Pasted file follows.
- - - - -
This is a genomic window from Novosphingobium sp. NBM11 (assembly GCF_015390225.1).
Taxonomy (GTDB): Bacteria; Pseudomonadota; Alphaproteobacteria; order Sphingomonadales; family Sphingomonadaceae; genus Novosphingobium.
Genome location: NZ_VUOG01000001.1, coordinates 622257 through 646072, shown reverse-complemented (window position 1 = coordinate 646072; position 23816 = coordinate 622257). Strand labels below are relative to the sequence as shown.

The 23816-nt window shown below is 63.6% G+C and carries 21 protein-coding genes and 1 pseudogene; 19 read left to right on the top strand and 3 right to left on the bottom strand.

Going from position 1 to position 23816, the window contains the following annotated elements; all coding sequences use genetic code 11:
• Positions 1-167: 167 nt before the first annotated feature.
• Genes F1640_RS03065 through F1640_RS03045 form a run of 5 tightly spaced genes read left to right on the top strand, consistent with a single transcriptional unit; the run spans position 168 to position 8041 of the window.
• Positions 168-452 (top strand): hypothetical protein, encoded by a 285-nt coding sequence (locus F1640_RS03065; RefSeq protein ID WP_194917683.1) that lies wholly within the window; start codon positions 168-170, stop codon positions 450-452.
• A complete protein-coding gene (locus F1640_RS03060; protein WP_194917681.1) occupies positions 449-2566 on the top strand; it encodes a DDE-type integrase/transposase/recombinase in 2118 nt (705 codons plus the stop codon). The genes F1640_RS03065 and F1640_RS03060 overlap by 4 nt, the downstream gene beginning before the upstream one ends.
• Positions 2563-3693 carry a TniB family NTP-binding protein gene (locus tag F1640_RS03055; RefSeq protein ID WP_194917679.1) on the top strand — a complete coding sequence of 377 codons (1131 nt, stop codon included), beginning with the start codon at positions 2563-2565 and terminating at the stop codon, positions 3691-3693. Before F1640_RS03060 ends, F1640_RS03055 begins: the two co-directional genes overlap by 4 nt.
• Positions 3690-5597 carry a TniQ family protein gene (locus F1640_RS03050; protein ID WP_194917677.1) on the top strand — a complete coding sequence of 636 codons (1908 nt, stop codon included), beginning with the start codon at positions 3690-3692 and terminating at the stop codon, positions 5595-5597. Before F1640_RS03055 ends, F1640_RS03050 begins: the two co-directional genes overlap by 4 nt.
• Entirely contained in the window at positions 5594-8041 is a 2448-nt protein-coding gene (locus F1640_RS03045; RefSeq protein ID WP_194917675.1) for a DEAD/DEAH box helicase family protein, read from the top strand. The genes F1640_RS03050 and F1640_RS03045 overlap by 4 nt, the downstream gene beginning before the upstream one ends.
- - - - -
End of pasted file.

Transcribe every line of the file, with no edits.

This is a genomic window from Novosphingobium sp. NBM11 (assembly GCF_015390225.1).
Taxonomy (GTDB): Bacteria; Pseudomonadota; Alphaproteobacteria; order Sphingomonadales; family Sphingomonadaceae; genus Novosphingobium.
Genome location: NZ_VUOG01000001.1, coordinates 622257 through 646072, shown reverse-complemented (window position 1 = coordinate 646072; position 23816 = coordinate 622257). Strand labels below are relative to the sequence as shown.

The 23816-nt window shown below is 63.6% G+C and carries 21 protein-coding genes and 1 pseudogene; 19 read left to right on the top strand and 3 right to left on the bottom strand.

Going from position 1 to position 23816, the window contains the following annotated elements; all coding sequences use genetic code 11:
• Positions 1-167: 167 nt before the first annotated feature.
• Genes F1640_RS03065 through F1640_RS03045 form a run of 5 tightly spaced genes read left to right on the top strand, consistent with a single transcriptional unit; the run spans position 168 to position 8041 of the window.
• Positions 168-452 (top strand): hypothetical protein, encoded by a 285-nt coding sequence (locus F1640_RS03065; RefSeq protein ID WP_194917683.1) that lies wholly within the window; start codon positions 168-170, stop codon positions 450-452.
• A complete protein-coding gene (locus F1640_RS03060; protein WP_194917681.1) occupies positions 449-2566 on the top strand; it encodes a DDE-type integrase/transposase/recombinase in 2118 nt (705 codons plus the stop codon). The genes F1640_RS03065 and F1640_RS03060 overlap by 4 nt, the downstream gene beginning before the upstream one ends.
• Positions 2563-3693 carry a TniB family NTP-binding protein gene (locus tag F1640_RS03055; RefSeq protein ID WP_194917679.1) on the top strand — a complete coding sequence of 377 codons (1131 nt, stop codon included), beginning with the start codon at positions 2563-2565 and terminating at the stop codon, positions 3691-3693. Before F1640_RS03060 ends, F1640_RS03055 begins: the two co-directional genes overlap by 4 nt.
• Positions 3690-5597 carry a TniQ family protein gene (locus F1640_RS03050; protein ID WP_194917677.1) on the top strand — a complete coding sequence of 636 codons (1908 nt, stop codon included), beginning with the start codon at positions 3690-3692 and terminating at the stop codon, positions 5595-5597. Before F1640_RS03055 ends, F1640_RS03050 begins: the two co-directional genes overlap by 4 nt.
• Entirely contained in the window at positions 5594-8041 is a 2448-nt protein-coding gene (locus F1640_RS03045; RefSeq protein ID WP_194917675.1) for a DEAD/DEAH box helicase family protein, read from the top strand. The genes F1640_RS03050 and F1640_RS03045 overlap by 4 nt, the downstream gene beginning before the upstream one ends.